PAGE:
Important Art by Jenny Saville
In this monumental nude self-portrait ample breasts and dimpled folds of flesh loom large on the canvas. Viewed from below, the weighty figure dominates the frame. On the fleshy torso, Saville has inscribed the words of French feminist theorist Luce Irigaray: "delicate," "supportive," "irrational," "decorative," and "petite," all written backwards. Using this as a means of countering preconceived notions about the representation of women, Saville has literally branded these words on the painted flesh. Characteristic of the artist's early work with the female nude, Branded presents a direct and unidealized image of the female body.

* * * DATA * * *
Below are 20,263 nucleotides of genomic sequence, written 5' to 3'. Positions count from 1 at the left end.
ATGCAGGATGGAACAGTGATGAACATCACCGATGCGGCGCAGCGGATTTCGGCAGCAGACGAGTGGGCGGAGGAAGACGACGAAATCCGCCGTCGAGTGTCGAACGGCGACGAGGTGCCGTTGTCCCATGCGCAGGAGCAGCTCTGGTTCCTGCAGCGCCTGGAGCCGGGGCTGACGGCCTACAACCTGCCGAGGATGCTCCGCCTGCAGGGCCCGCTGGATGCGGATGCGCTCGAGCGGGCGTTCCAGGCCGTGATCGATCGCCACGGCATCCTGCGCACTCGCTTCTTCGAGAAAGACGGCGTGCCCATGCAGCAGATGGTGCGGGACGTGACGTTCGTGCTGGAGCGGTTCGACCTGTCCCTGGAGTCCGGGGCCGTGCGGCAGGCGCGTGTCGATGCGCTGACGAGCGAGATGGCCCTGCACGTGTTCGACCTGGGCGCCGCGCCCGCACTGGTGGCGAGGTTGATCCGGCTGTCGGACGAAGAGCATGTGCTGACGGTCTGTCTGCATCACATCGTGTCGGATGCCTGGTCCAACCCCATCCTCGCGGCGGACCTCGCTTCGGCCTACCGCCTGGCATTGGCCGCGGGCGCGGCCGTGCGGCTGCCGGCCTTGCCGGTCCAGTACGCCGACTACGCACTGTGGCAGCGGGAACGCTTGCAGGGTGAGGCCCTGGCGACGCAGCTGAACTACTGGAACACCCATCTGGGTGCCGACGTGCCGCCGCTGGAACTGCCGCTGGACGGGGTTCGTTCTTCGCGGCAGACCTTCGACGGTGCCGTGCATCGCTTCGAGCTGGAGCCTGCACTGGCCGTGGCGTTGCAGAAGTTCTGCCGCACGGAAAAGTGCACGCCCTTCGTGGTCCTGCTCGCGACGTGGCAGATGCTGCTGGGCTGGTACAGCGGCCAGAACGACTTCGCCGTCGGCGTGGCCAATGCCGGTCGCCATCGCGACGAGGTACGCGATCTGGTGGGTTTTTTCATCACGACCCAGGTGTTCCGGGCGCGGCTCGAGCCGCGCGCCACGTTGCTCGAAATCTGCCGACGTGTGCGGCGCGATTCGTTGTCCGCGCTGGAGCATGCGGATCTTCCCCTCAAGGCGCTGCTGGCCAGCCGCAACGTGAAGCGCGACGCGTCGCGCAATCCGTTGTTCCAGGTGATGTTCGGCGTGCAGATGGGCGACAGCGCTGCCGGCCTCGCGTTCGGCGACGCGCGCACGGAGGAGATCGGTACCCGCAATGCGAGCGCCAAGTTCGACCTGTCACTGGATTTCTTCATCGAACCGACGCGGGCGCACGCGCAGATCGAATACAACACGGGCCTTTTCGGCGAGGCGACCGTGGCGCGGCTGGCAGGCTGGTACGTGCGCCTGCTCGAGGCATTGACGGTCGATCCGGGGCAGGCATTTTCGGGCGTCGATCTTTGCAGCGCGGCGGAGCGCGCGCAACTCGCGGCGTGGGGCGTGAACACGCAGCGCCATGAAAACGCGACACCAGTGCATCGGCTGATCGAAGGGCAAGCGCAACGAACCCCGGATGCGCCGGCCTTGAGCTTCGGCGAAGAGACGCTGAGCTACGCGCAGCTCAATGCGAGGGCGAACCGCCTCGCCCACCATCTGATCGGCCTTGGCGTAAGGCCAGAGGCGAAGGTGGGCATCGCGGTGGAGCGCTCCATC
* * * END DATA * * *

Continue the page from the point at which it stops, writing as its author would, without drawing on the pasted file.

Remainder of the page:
Regarding this early work, Saville has said: "I'm not painting disgusting, big women. I'm painting women who've been made to think they're big and disgusting." In this and other early paintings, Saville subverts traditional notions of female beauty and femininity that have long dominated Western art. In the case of Branded this challenging of convention takes place through the artist's use of her own body. Art Historian Marsha Meskimmon has argued that "Saville's work interrogates our perception of the female body in challenging ways. To use the self in this way is to come full circle in the questioning of fixed identity and the body." An important early work, Branded was included in Saville's acclaimed 1992 Glasgow School of Art graduation exhibition, which propelled her to fame as one of the Young British Artists. Branded is often cited as a painting which made figurative painting popular in contemporary art. The work challenges the typical female nude (which is small, delicate, and 'beautiful') by making a huge painting with thick paint, which looks down on the viewer and flows out of the edges of the picture plane.